In the mean while the attorney became a client so my wife doesn't want to use them. She specializes in bookkeeping for attorneys and I guess she doesn't want to involve them with her bad clients. None the bad debt are from attorneys though... Is there a reason for not using a debt collector?

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    Bronze Member Karenwhe's Avatar
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    Is the client a business? If so, I do not think the NCA applies at all. The NCA is a consumer act and there was clarification about this from the writers of the NCA on one of the legal websites. I think it was Ghostdigest.

    If it is a person or a trust with under 1 million in assets then, from what I read then NCA applies.

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    Bronze Member Sieg's Avatar
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    interest on arrears

    Chatmaster

    I think the answer to your question re debt collectors is in the second part of my post: Would the debt collector know how to word or structure a summons for the claim of interest in the alternative?

    Regards
    Sieg

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    Quote Originally Posted by Karenwhe View Post
    Is the client a business? If so, I do not think the NCA applies at all. The NCA is a consumer act and there was clarification about this from the writers of the NCA on one of the legal websites. I think it was Ghostdigest.

    If it is a person or a trust with under 1 million in assets then, from what I read then NCA applies.
    3 of them are sole proprietors and I believe they will be regarded as consumers. The others are CC's and Pty's I will confirm with our attorney what we can do there.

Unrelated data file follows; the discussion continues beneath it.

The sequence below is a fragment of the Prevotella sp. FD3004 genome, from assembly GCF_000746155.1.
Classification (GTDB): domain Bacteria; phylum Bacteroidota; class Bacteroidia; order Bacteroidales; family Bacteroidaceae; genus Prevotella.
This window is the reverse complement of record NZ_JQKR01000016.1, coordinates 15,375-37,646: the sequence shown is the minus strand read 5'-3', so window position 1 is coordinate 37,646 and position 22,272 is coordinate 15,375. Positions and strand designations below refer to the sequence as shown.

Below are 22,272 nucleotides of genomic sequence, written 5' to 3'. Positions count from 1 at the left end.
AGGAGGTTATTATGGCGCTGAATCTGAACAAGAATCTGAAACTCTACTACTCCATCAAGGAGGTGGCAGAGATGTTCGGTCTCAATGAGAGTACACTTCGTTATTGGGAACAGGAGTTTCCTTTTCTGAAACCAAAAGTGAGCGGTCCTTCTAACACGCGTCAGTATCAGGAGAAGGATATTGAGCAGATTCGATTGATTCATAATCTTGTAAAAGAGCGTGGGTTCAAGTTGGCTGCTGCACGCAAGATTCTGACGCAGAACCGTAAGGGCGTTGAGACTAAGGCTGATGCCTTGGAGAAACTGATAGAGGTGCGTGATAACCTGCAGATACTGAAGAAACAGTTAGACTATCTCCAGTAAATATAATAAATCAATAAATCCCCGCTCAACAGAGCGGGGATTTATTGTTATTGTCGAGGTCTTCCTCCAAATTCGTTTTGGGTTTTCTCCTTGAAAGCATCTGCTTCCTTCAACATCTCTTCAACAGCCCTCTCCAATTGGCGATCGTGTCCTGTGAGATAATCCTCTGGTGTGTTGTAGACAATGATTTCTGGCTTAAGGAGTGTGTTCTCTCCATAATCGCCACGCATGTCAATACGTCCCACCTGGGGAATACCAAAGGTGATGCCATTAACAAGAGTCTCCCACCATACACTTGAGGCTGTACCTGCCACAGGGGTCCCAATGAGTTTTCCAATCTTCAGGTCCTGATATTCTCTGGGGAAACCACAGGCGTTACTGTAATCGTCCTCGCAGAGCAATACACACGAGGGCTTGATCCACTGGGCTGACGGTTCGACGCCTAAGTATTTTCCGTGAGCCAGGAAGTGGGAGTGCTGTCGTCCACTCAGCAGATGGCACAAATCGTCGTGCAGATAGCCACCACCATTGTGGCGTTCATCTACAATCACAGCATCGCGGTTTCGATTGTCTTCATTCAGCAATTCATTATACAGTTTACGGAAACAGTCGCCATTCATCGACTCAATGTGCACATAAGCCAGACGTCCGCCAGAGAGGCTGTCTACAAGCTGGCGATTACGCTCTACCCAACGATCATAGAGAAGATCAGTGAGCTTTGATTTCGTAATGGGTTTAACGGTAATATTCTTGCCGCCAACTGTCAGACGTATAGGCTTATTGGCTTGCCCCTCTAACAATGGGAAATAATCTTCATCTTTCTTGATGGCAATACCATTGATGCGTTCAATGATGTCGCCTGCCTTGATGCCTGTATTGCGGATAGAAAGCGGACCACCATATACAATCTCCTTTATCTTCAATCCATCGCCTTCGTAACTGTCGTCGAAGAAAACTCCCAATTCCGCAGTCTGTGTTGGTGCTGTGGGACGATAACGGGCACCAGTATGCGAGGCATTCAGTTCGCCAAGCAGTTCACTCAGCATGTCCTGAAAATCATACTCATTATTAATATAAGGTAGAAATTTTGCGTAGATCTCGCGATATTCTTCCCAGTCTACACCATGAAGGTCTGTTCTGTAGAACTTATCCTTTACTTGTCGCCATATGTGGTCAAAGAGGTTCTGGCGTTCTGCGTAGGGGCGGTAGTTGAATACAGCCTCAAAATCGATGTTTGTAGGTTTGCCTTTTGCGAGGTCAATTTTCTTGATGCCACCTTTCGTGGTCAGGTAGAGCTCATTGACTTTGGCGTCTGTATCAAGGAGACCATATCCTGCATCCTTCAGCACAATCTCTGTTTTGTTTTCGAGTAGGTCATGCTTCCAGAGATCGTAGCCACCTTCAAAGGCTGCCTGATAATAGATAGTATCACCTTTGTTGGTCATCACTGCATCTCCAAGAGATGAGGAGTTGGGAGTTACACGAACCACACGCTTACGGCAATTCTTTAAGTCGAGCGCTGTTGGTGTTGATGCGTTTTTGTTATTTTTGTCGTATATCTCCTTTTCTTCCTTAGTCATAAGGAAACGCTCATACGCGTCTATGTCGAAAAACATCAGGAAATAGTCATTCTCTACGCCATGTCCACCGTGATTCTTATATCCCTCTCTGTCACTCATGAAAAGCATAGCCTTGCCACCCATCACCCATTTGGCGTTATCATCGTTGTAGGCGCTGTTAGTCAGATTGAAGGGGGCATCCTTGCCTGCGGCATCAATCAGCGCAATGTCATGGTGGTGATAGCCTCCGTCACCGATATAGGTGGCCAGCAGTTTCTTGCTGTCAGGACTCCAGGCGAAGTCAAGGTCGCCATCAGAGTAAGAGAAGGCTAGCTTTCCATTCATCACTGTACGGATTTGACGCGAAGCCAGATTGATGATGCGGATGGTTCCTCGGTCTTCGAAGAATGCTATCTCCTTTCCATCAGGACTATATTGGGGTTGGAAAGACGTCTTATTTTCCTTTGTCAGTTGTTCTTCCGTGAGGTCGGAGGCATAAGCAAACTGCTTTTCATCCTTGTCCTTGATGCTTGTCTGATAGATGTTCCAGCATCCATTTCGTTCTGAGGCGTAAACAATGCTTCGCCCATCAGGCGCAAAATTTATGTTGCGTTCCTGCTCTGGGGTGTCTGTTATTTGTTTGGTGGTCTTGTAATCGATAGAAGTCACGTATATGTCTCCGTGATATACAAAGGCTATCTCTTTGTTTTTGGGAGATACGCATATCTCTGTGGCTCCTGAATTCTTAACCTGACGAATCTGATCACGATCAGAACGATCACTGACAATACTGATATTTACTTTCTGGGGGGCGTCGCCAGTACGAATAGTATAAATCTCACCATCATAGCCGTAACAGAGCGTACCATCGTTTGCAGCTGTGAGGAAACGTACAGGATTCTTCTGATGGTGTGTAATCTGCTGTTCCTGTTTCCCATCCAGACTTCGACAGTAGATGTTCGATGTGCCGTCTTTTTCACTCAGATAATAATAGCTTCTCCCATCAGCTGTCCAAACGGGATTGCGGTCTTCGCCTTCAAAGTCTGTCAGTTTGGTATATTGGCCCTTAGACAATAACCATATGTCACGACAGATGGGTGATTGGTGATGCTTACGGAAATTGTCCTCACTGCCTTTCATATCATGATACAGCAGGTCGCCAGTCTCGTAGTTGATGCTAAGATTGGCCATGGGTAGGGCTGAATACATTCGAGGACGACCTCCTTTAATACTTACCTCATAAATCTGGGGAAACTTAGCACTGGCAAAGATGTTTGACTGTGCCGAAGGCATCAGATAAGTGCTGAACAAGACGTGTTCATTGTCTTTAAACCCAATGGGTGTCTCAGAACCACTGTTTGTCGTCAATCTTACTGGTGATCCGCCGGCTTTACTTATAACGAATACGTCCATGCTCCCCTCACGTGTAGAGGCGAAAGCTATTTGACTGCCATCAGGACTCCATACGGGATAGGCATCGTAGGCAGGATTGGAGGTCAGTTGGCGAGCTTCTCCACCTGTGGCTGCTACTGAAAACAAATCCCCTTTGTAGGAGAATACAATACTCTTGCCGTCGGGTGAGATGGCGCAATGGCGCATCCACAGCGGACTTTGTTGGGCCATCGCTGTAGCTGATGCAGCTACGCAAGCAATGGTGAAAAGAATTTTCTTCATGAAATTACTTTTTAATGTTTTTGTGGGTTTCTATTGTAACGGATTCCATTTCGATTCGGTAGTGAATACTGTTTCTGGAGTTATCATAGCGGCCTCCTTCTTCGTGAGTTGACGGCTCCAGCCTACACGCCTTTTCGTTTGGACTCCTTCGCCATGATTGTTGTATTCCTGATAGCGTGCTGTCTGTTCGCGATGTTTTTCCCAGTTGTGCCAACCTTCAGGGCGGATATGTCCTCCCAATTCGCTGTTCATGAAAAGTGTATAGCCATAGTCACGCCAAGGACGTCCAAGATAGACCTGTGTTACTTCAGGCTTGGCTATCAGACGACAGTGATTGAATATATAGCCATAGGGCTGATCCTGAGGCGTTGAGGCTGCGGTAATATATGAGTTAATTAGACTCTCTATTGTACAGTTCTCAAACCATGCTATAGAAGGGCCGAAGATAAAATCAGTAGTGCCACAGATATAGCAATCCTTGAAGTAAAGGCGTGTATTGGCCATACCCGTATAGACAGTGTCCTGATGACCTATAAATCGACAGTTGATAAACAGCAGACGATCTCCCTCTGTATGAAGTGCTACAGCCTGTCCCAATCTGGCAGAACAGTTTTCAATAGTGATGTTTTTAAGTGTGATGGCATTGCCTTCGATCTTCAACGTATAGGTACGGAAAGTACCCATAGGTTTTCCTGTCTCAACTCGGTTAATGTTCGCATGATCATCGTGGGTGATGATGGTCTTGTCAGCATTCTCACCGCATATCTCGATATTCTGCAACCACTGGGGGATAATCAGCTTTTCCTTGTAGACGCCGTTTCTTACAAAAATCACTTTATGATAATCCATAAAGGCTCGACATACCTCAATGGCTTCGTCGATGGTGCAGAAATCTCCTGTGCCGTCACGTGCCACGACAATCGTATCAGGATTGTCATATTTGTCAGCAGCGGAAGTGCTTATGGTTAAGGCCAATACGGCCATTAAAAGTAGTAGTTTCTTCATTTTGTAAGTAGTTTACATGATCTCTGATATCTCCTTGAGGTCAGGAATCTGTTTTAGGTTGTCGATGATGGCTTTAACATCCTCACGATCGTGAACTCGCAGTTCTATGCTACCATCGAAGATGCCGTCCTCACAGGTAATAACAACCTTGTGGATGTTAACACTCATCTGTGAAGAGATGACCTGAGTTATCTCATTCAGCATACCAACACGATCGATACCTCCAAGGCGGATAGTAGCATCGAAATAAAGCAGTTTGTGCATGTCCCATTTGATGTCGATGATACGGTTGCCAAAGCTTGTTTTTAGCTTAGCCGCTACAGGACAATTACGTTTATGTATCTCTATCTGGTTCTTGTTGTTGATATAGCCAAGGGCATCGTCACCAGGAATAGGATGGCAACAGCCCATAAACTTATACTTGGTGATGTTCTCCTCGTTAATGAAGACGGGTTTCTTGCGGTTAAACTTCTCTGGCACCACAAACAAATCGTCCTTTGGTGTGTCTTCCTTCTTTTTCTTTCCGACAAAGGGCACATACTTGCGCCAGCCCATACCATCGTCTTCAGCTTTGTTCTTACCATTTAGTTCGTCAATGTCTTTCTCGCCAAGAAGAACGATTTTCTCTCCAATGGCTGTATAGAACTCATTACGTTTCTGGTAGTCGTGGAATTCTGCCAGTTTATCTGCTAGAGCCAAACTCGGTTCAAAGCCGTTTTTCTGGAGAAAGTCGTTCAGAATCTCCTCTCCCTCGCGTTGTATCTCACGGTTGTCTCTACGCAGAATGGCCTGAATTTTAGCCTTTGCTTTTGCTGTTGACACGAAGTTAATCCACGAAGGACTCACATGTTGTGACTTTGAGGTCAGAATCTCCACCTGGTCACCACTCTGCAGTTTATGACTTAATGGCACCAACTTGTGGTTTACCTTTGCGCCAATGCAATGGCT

Sieg, thanks for your help, we now have a bit more to work with!

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    Bronze Member Karenwhe's Avatar
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    I am not sure about this, but it is worth asking. If you have a consumer as a customer, I think there is a process that must be followed to enable the business to sue the consumer for debt. If that process is not followed, e.g. making sure that the consumer can pay the debt etc., it can become problematic.

    I do know that some attorneys have all sorts of pre-documentation that the customer should sign before engaging with services, which protects the business if the customer is not paying.

    I have seen this done, both with banks and other businesses. Fortunately, I don't need this stuff as NCA does not apply to immovable leases and the rest in immovable property is done by the bank.

    I would check up on those documents to see if one can apply something which would make the collection and legal process easier.

    Hope this helps.

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    Looks to me -possibly, that the "contract" which your wife's attorney has drawn-up needs to be reviewed....what are the conditions of the contract? Is it possible that the overdue payment could fall under the provisions of "incidental" credit? Interest which in terms of Part C 42(1) Table A - could command a rate of 2% pm...depending ....more info is necessary...Wayne